This dissertation examines the Platonic view of the nature of political knowledge, its relations to other forms of knowledge, and its alienation from the political community. It is structured as a commentary on two Platonic dialogues: parts of the Sophist and all of the Statesman.
I first contextualize the question of political knowledge in relation to the questions of the nature of philosophy and sophistry with which it is intimately bound in the Sophist. There, philosophy is shown to be different from political knowledge; it is at best a striving for such knowledge. I then carefully dissect the way in which the nature of this knowledge is brought to light in the Statesman. There political knowledge is shown to be a form of human care with a troubled relationship to practice, which is the province of the technai or what we might now call “technology.” Political order thus emerges in the Statesman from the proper regulation of all forms of human know-how.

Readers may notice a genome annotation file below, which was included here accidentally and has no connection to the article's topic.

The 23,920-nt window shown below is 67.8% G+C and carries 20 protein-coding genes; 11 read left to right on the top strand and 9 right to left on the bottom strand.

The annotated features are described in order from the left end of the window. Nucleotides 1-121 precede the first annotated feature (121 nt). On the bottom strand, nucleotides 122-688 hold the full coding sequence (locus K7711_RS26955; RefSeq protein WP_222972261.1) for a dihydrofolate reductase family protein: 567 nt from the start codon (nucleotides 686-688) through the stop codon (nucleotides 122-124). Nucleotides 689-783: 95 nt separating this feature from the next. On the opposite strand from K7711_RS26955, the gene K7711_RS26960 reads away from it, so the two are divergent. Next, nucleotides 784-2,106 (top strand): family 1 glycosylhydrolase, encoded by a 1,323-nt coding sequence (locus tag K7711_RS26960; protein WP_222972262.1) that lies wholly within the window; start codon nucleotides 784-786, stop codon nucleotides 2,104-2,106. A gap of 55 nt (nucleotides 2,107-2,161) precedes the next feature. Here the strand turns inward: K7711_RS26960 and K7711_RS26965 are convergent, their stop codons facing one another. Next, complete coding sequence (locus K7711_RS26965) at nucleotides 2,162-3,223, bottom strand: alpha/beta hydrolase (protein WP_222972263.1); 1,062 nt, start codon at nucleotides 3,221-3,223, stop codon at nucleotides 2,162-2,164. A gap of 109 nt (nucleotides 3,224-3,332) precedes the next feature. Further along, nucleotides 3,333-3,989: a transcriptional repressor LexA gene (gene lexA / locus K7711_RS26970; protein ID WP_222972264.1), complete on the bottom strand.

Yet this achievement is both improbable and highly unstable. The statesman appears as a messianic figure, an accident of both nature and society – a perfect stranger – whose knowledge is impossibly scarce and necessarily suspect. His knowledge and his presence are in tension with the basic need of the city for law: the city needs its independence, but the law is a poor substitute for the statesman.
I conclude by confronting some of the criticisms raised against the Platonic conception of political knowledge by various thinkers, starting with Aristotle. I argue that many of these criticisms are based on a misunderstanding of the relationship of political knowledge to practice, or rather, of the conceptual function of the notion of political knowledge as a critical ideal of practice. I also sketch some ways in which the Eleatic Stranger’s ideas about political knowledge are fleshed out and institutionalized in the Laws.